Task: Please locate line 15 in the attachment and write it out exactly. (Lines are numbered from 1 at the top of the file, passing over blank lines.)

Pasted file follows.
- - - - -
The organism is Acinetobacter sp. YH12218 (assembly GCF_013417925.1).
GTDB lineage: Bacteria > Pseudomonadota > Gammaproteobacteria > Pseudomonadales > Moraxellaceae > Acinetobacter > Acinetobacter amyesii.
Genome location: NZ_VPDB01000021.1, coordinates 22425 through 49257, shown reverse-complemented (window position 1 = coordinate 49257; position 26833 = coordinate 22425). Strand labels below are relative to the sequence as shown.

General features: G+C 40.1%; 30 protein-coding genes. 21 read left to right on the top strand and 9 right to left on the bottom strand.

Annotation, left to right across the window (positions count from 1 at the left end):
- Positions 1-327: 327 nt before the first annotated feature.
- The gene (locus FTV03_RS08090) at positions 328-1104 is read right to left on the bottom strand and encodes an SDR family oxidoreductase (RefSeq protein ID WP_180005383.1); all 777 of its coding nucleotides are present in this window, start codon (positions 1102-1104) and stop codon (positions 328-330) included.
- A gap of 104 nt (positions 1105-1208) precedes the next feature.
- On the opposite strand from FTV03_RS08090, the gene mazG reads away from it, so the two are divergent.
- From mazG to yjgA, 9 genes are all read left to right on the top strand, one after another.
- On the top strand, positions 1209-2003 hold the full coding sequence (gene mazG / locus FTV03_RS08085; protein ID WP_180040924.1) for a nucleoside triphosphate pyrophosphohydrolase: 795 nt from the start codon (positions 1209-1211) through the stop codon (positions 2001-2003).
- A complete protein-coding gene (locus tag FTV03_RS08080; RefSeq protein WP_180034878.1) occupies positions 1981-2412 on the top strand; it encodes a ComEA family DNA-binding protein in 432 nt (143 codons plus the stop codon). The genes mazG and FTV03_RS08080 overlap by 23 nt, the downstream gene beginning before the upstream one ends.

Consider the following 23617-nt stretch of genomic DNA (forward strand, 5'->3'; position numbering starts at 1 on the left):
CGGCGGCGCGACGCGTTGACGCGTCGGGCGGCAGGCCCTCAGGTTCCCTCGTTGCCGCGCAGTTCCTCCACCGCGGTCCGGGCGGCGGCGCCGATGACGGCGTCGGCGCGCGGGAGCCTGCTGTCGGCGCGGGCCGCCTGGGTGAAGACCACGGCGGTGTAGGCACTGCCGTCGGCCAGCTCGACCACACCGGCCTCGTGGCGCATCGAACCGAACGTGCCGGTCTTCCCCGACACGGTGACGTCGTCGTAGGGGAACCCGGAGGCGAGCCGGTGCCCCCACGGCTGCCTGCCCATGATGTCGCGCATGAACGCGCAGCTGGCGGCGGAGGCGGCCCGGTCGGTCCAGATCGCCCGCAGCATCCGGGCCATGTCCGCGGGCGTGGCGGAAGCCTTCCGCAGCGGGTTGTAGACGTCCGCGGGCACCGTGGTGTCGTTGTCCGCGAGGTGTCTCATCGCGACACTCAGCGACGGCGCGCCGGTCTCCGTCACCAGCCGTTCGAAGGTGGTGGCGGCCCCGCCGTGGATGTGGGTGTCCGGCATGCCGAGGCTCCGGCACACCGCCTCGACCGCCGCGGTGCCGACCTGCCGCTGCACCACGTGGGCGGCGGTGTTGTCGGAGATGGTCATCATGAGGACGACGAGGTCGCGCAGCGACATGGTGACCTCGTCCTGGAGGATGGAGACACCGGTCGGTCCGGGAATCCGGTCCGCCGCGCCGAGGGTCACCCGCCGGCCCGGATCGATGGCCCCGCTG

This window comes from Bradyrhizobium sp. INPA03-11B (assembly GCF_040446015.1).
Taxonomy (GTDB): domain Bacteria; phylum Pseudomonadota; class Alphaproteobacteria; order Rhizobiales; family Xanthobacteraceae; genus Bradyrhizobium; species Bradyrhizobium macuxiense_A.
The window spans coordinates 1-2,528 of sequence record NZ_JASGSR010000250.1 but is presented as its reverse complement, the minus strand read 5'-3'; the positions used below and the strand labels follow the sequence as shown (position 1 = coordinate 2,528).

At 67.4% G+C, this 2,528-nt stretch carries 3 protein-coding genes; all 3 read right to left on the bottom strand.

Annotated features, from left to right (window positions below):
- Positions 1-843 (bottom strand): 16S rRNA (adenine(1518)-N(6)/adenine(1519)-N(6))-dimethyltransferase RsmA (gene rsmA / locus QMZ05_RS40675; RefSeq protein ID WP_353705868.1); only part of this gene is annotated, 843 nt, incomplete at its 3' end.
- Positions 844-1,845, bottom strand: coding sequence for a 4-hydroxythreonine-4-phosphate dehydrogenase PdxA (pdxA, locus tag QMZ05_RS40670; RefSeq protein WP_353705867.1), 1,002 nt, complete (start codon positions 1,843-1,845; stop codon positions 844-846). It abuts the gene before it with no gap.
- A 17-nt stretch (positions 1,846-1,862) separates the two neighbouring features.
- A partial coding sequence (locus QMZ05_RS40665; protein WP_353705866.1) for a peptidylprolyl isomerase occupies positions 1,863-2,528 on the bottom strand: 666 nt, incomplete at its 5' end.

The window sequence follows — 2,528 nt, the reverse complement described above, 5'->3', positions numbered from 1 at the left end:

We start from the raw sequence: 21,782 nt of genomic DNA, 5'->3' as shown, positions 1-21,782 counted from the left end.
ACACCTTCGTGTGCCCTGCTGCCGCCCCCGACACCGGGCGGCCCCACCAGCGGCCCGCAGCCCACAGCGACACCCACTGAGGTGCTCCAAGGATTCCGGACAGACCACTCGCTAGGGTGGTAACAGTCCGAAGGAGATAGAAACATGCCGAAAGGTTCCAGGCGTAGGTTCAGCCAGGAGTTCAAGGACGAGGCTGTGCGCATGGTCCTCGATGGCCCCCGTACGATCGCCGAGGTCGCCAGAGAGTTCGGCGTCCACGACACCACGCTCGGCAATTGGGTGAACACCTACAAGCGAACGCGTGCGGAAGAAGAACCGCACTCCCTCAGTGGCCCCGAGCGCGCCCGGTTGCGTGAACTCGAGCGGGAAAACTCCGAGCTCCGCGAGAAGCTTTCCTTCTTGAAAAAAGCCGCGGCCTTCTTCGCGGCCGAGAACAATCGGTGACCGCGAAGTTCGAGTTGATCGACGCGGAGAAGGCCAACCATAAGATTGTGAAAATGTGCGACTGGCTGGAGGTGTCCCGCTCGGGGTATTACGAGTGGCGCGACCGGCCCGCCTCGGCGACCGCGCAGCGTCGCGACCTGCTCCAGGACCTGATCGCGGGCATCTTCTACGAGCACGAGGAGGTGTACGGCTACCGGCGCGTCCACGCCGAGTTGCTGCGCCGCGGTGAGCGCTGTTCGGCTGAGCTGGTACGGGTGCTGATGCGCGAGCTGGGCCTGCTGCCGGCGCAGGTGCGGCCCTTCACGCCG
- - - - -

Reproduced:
This window comes from Bradyrhizobium sp. INPA03-11B (assembly GCF_040446015.1).